Closures in JDK7 ?

A very clear and concise post by Neal Gafter on the use , differences and benifits of closures here.
When I read the initial proposal , it was slightly confusing.
I felt that the return syntax smelt like goto's , ability to access non-final local variables was worrisome , etc.
The ideas on the last two posts (here and here) are very instructive and clarify things quite a bit.
The synchronous usecase is something I have tried time and again to solve within my code - usually inefficiently with hacked up callbacks : closures would be a much more cleaner fix for this problem.

Comments:

Goto indeed! See the famous "Lambda: The Ultimate GOTO," but Guy Steele (who, incidentally, is at Sun nowadays). Google it! A lot of people would take your comment as a compliment of closures, not as a dis.

Posted by Nico on September 05, 2006 at 02:12 PM IST #

An obscure reference: "plus ├ža change..."

Posted by Nico on September 05, 2006 at 02:22 PM IST #

Hi Nico, Thanks for that great paper (and related ones from one of those sites). I went through the "Lambda: The Ultimate GOTO" and if I am not wrong , isn't it not selling proc calls over goto ? I am not doubting the power and expressiveness of goto if used well (just like I dont doubt the efficieny and power of assembly) - but it does lead to sphagetti code when used by most people. Programmers who can use it well , do - but introducing goto (or similar) as the preferred programming construct for a new idiom might be a step backwards right ? Ofcourse , it might just have been that I misinterpreted the intent:-) Mridul

Posted by Mridul on September 05, 2006 at 03:31 PM IST #

The topic is long, and a conversation over blog comments isn't going to cut it, but basically given closures you can create amazing flow control operators, including things like catch/throw, all the loops you see in traditional Algol-family languages, Prolog-like (or Icon!) backtracking (think regular expressions) and more. I highly recommend these books if you're interested: "LISP In Small Pieces" (get it? it's recursive) by Christian Queinnec, and "On Lisp" and "ANSI Common Lisp," both by Paul Graham. On Lisp is out of print, but you can download it and Graham's other books from Graham's web site.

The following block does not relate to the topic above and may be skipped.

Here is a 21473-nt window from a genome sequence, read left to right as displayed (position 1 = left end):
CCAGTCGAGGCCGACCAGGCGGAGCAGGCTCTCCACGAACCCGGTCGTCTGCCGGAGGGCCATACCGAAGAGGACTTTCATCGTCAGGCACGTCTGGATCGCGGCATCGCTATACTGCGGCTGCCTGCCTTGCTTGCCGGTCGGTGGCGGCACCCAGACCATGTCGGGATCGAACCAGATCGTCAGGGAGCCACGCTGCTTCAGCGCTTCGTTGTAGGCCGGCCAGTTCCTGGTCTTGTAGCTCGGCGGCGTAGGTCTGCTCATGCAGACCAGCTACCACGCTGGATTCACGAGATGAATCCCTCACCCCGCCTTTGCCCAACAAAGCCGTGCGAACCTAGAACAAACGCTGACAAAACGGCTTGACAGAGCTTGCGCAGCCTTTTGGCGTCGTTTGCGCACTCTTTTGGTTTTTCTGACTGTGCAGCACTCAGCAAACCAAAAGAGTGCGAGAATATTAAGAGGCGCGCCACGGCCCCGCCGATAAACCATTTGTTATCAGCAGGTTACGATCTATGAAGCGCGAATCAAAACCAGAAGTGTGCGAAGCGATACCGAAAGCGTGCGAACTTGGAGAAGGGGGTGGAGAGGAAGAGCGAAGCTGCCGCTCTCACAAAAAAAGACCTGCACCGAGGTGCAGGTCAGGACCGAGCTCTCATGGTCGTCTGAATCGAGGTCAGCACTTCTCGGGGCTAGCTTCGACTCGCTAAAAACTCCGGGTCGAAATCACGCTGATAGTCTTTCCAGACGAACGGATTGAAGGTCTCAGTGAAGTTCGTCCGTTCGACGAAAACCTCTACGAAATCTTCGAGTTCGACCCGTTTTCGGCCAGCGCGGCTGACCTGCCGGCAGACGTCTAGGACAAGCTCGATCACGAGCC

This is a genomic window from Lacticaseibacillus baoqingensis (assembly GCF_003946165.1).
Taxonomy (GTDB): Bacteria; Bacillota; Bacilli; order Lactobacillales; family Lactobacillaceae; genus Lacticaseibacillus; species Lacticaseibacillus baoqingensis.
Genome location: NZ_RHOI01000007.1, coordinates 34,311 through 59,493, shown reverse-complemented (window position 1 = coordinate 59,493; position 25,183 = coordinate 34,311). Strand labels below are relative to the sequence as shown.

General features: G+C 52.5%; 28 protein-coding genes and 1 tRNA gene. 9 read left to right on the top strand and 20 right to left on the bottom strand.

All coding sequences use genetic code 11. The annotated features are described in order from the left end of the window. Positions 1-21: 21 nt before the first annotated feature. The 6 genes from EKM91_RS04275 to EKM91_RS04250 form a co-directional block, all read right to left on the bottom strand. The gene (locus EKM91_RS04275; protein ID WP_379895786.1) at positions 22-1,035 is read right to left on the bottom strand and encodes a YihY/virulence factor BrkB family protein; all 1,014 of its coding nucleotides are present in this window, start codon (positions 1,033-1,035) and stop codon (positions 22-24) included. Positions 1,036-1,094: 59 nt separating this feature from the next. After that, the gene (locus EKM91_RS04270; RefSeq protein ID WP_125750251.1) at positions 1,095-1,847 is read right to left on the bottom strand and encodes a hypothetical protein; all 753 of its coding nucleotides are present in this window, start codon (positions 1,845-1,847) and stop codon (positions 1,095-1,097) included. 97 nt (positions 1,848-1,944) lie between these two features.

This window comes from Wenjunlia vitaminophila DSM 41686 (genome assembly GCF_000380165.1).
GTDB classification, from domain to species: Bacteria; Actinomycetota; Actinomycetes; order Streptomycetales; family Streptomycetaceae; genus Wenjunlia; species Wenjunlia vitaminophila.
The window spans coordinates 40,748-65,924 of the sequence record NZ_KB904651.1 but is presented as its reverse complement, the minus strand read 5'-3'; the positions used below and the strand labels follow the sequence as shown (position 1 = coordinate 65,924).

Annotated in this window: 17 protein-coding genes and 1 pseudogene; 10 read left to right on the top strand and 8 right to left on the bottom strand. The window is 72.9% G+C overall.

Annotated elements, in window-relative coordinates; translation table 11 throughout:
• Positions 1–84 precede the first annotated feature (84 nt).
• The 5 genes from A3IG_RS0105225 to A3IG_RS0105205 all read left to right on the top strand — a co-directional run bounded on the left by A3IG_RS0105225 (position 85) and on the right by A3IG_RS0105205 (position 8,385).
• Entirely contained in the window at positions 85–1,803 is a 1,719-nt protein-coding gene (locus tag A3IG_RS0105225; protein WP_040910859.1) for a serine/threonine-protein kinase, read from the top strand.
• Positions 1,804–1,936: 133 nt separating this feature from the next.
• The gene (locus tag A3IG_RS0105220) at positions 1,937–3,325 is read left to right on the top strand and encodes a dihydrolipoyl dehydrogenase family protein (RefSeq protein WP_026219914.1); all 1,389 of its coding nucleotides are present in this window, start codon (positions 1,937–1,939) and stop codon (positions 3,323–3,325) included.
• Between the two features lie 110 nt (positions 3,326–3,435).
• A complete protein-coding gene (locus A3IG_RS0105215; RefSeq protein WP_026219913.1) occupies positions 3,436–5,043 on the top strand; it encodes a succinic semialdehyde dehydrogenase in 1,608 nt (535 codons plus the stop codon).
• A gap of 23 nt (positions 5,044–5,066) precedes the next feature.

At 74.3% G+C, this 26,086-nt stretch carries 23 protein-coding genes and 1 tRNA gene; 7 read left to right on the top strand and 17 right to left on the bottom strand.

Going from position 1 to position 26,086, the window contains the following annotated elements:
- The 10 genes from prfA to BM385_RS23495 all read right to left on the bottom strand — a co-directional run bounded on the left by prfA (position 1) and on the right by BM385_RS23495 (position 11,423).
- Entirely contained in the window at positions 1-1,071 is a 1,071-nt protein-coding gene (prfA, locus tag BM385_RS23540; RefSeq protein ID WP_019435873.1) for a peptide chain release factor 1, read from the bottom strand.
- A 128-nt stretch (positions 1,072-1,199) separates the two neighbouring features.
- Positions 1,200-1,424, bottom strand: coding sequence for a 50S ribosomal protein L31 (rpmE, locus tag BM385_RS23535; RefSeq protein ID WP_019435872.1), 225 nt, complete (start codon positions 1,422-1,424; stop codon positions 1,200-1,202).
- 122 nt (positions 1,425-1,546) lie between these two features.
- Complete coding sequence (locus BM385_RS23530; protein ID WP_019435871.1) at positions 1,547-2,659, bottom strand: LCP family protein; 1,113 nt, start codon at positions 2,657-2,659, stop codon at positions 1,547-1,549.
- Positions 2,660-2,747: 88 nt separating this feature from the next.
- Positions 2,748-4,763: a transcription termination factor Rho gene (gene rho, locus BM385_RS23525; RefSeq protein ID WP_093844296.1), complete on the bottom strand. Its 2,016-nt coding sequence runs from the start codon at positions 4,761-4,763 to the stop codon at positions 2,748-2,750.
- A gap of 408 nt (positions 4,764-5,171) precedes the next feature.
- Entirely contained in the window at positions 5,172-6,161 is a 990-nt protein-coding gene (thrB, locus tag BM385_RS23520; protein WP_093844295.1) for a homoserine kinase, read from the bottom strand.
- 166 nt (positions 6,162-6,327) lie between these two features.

Posted by Nico on September 05, 2006 at 06:47 PM IST #

The topic is long, and a conversation over blog comments isn't going to cut it, but basically given closures you can create amazing flow control operators, including things like catch/throw, all the loops you see in traditional Algol-family languages, Prolog-like (or Icon!) backtracking (think regular expressions) and more. I highly recommend these books if you're interested: "LISP In Small Pieces" (get it? it's recursive) by Christian Queinnec, and "On Lisp" and "ANSI Common Lisp," both by Paul Graham. On Lisp is out of print, but you can download it and Graham's other books from Graham's web site.

Posted by Nico on September 05, 2006 at 06:58 PM IST #

this is a long and narrawed topic and is about closure that can creat some things

Posted by mike on May 24, 2007 at 08:45 AM IST #

Post a Comment:
  • HTML Syntax: NOT allowed
About

mridul

Search

Archives
« April 2014
SunMonTueWedThuFriSat
  
1
2
3
4
5
6
7
8
9
10
11
12
13
14
15
16
17
18
19
20
21
22
23
24
25
26
27
28
29
30
   
       
Today
Bookmarks
Blogroll

No bookmarks in folder